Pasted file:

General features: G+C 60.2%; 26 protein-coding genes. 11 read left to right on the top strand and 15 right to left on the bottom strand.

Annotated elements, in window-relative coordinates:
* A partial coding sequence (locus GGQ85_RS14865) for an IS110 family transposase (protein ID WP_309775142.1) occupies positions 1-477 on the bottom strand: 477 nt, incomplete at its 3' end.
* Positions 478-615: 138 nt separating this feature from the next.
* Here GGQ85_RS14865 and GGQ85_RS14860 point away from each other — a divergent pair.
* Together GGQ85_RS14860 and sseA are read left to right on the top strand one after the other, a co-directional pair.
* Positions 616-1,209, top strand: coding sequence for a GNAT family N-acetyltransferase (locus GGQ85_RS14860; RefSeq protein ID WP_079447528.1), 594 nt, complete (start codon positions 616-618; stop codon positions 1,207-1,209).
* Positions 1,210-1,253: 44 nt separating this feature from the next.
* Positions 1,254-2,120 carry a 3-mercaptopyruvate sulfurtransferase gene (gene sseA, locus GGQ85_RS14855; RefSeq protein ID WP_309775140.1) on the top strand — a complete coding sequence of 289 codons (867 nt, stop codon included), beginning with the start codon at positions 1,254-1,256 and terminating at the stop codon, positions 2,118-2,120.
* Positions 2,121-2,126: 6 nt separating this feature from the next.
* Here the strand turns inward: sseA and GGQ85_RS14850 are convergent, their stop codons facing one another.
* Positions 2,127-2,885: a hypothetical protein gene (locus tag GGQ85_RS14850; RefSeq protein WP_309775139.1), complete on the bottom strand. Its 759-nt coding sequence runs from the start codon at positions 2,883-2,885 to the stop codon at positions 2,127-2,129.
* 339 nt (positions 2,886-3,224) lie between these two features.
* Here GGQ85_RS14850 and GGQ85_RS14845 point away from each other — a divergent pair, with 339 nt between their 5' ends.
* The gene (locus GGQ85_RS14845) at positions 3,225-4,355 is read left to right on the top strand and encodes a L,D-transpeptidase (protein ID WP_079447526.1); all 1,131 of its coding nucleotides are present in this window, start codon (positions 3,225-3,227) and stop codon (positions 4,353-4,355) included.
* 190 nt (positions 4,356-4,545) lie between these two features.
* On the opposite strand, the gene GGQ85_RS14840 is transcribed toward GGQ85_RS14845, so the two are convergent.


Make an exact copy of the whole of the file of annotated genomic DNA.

General features: G+C 60.2%; 26 protein-coding genes. 11 read left to right on the top strand and 15 right to left on the bottom strand.

Annotated elements, in window-relative coordinates:
* A partial coding sequence (locus GGQ85_RS14865) for an IS110 family transposase (protein ID WP_309775142.1) occupies positions 1-477 on the bottom strand: 477 nt, incomplete at its 3' end.
* Positions 478-615: 138 nt separating this feature from the next.
* Here GGQ85_RS14865 and GGQ85_RS14860 point away from each other — a divergent pair.
* Together GGQ85_RS14860 and sseA are read left to right on the top strand one after the other, a co-directional pair.
* Positions 616-1,209, top strand: coding sequence for a GNAT family N-acetyltransferase (locus GGQ85_RS14860; RefSeq protein ID WP_079447528.1), 594 nt, complete (start codon positions 616-618; stop codon positions 1,207-1,209).
* Positions 1,210-1,253: 44 nt separating this feature from the next.
* Positions 1,254-2,120 carry a 3-mercaptopyruvate sulfurtransferase gene (gene sseA, locus GGQ85_RS14855; RefSeq protein ID WP_309775140.1) on the top strand — a complete coding sequence of 289 codons (867 nt, stop codon included), beginning with the start codon at positions 1,254-1,256 and terminating at the stop codon, positions 2,118-2,120.
* Positions 2,121-2,126: 6 nt separating this feature from the next.
* Here the strand turns inward: sseA and GGQ85_RS14850 are convergent, their stop codons facing one another.
* Positions 2,127-2,885: a hypothetical protein gene (locus tag GGQ85_RS14850; RefSeq protein WP_309775139.1), complete on the bottom strand. Its 759-nt coding sequence runs from the start codon at positions 2,883-2,885 to the stop codon at positions 2,127-2,129.
* 339 nt (positions 2,886-3,224) lie between these two features.
* Here GGQ85_RS14850 and GGQ85_RS14845 point away from each other — a divergent pair, with 339 nt between their 5' ends.
* The gene (locus GGQ85_RS14845) at positions 3,225-4,355 is read left to right on the top strand and encodes a L,D-transpeptidase (protein ID WP_079447526.1); all 1,131 of its coding nucleotides are present in this window, start codon (positions 3,225-3,227) and stop codon (positions 4,353-4,355) included.
* 190 nt (positions 4,356-4,545) lie between these two features.
* On the opposite strand, the gene GGQ85_RS14840 is transcribed toward GGQ85_RS14845, so the two are convergent.